Uganda: The garden of Edna

Ugandan cooking lesson Booma Women's Group

Steve (l) learning to cook on a banana stem matt with energetic Edna 

Edna berates me a second time for peeling the firm green bananas away from me instead of towards me. “If you peel it away from you, the women will gossip about you.”

She watches me for a few moments to ensure I’m peeling correctly, not needing to even look at the surgically sharp knife in her hand mechanically stripping the sticky fruit.

She peels five or six to my one.

Perhaps the village women are already gossiping about me because I am sitting with Edna on a banana-stem mat that lies under the shade of a juvenile paw paw tree on the compacted earth of her home compound.

She is demonstrating how to prepare the staple foods of this area of Uganda: matooke (mashed savoury banana) cassava (a white root vegetable) and sweet potato.

Cooking in Kigaragara is as earthy as it is possible to be. Half an hour ago, we were ‘shopping’ for the raw produce in her extensive garden, about 50 metres away.

Shopping here requires a tad more physical effort (and a few more tools) than just tootling down to the local supermarket in your people-mover.

We came armed with a hoe, a machete, a serrated silver knife and a 30-cm wooden stake (to mine for sweet potatoes).

Edna, 52, looking more like she’s heading to church in her orange headscarf, tiger-print blouse and pearls – a fruit flavoured wrap over her clothes her only compromise to the dirt – energetically but methodically demonstrates the gathering techniques: hacking, peeling separating, digging. Everything is then plopped in her cane basket and transported African style (on her head) back to the open-air kitchen.

She slashes through the trunk of a banana tree with a couple of severe blows from the diminutive knife – easy, I thought, until it took me about six attempts.

She bends at the hip, as though she’s hinged there, to yank out cassava roots. She languidly uproots the thick long vegetables, four at a time, with a grace that I certainly didn’t share.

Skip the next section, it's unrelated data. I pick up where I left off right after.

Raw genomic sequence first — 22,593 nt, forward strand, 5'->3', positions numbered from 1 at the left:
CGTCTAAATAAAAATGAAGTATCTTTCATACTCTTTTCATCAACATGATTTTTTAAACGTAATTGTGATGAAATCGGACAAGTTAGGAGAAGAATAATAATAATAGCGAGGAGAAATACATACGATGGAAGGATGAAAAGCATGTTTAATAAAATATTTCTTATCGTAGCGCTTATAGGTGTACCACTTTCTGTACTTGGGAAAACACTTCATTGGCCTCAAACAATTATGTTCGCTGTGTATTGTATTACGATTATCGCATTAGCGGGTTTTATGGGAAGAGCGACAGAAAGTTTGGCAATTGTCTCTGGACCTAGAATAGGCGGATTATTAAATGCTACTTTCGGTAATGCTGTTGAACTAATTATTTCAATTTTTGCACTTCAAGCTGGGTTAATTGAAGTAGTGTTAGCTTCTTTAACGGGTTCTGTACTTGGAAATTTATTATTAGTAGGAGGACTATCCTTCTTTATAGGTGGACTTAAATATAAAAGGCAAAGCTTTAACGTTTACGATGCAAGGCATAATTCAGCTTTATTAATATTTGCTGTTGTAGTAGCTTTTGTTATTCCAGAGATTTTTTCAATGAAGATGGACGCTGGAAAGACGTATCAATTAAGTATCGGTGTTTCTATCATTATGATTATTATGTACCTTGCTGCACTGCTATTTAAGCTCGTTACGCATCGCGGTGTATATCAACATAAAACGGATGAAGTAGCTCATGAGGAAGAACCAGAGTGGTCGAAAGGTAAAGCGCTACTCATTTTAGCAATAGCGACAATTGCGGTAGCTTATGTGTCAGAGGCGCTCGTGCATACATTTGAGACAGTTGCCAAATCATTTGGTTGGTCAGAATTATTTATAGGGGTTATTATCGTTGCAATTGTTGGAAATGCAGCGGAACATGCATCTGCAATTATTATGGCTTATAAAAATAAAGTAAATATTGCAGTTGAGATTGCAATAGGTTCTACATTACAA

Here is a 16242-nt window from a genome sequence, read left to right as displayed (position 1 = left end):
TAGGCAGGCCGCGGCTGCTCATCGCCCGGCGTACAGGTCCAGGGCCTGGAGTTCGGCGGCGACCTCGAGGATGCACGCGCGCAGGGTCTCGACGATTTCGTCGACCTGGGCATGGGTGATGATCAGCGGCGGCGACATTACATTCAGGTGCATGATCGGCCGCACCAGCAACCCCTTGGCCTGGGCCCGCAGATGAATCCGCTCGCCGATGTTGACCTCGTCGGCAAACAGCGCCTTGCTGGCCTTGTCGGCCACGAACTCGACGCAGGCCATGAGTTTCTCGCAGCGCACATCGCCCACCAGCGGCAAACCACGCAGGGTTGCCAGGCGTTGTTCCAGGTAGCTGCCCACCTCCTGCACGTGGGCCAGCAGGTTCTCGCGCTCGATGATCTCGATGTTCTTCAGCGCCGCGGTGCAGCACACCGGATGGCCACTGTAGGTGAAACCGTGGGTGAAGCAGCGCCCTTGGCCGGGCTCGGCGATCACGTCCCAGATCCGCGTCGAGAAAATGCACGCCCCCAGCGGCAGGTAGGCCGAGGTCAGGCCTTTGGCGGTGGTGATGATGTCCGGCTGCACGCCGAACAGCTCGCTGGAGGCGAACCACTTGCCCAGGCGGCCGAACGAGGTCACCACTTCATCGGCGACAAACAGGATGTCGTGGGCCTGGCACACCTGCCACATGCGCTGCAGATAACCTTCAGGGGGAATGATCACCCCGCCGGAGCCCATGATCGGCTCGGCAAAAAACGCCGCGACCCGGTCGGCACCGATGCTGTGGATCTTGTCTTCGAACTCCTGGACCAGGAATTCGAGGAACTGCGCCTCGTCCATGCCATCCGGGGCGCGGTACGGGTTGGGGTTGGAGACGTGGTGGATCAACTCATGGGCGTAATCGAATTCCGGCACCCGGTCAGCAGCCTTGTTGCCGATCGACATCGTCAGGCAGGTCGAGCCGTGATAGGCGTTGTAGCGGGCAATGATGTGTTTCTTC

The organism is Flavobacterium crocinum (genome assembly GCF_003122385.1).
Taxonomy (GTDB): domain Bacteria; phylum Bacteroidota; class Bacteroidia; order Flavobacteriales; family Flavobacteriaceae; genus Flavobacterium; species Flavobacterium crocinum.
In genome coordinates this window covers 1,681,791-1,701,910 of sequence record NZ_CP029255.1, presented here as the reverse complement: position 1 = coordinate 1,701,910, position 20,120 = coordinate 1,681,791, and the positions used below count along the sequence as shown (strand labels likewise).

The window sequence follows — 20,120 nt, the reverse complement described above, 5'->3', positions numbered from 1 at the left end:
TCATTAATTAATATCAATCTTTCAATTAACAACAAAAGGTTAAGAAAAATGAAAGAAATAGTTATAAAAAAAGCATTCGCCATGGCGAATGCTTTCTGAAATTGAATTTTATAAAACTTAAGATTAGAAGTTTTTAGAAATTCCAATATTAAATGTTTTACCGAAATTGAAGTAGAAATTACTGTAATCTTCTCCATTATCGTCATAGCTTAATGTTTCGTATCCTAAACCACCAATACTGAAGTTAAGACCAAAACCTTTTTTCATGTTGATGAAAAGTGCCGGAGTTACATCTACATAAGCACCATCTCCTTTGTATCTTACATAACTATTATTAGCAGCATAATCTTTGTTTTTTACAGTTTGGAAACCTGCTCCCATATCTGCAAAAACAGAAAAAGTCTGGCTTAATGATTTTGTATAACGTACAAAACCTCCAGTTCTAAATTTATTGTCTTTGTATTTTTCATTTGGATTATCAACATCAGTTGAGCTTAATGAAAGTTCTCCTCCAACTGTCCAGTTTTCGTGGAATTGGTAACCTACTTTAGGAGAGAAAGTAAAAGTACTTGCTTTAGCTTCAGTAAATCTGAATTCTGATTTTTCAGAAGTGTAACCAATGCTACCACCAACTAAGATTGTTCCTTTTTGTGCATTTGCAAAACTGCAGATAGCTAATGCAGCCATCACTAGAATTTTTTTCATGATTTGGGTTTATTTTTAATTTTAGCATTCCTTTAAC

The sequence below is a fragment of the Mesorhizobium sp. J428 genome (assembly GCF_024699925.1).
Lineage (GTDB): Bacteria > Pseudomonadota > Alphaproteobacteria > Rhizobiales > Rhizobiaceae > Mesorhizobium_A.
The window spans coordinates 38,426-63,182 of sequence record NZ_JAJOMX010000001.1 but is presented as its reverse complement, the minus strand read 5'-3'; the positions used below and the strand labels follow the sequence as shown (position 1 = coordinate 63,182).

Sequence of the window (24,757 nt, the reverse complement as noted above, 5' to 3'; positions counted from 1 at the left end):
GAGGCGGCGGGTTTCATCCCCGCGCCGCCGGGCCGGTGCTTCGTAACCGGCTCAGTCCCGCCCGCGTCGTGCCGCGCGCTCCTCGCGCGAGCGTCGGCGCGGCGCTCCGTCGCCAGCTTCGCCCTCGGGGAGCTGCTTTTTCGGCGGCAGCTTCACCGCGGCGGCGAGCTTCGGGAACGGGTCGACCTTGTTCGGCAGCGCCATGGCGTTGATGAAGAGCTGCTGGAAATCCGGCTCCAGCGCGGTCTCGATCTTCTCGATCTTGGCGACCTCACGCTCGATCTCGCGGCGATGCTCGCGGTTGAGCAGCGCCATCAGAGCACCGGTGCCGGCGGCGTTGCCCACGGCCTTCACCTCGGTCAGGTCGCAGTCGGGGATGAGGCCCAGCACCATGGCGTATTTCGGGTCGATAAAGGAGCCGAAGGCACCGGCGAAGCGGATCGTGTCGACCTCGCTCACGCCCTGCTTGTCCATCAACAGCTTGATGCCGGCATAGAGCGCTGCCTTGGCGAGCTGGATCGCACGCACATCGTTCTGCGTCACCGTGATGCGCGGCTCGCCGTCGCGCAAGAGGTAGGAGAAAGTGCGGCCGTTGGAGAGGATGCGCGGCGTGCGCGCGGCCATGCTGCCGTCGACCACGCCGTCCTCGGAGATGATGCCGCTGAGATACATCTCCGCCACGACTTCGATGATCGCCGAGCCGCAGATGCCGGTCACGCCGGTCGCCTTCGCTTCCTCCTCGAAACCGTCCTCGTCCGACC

Her garden ‘supermarket’ looks more like a forest: dense, wild and well-stocked, if you know where to prod.

Edna has issues with the occasional ‘shoplifters’: a roaming troupe of baboons, migrants from the nearby Murchison Falls National Park. She plays security guard effectively, shooing away the clinically inquisitive primates with flapping arms and hooting sounds at irregular intervals.

African cooking is intrinsically communal; time to talk, to share, to be together; the very definition of ‘African time’.

Despite her leisurely façade, mild-mannered Edna is indeed a woman of action, with a heart that beats for her community. She tells me about the history of the Boomu Women’s Project, an initiative she began in the late nineties.

Her compound is the focus for the woven handicrafts of about 20 people in the village, 15 of whom are women that find scant other opportunities in this principally agricultural area.

And she has built several bandas (traditional houses) to accommodate people such as me visiting the popular tourist attractions of Murchison Falls who also want to learn about African cooking or go on the community walks she arranges.

Funds from the sales of the handicrafts and the money I have paid Edna for the demonstration (less than US$4) are ploughed back into the community to help with school fees and basic household items like soap and porridge. Items that subsistence farming communities like Kigaragara often struggle to find money for.

It’s a simple yet effective programme, not unlike the food we are preparing.

This is one-pot cooking, where nothing is wasted, nor over-complicated by herbs.

Edna has an extensive herb garden; every tree in the compound has a use, but they seem reserved for bush remedies.

For instance, the mortilika tree can help bring out and treat measles and the mugadee’s tree bark and sap (mixed with sorghum) can ease chronic diarrhoea. She even confides that the root of the paw paw tress can be pounded into a potion to abort unwanted babies, a secret she doesn’t share with local girls, less it should encourage them to “go with John one day, Peter the next”.

All of our peeling, chopping and pounding efforts end up in one charred pot. The few scraps that do remain are peskily tussled over by twelve compound chickens that have been stalking our every movement all morning.

The banana leaves wrap up the food and separate the matooke from the cassava from the sweet potato and the rice, all ready to be steamed.

Edna proudly explains that this way of cooking saves water, saves firewood and, crucially, saves time.

Maybe this is why she has so much time on her hands to help the Bunyoro people to help themselves.


Steve Madgwick


For more information visit Located about 200m outside the Kichumbanyyobo Gate of the Murchison Falls National Park.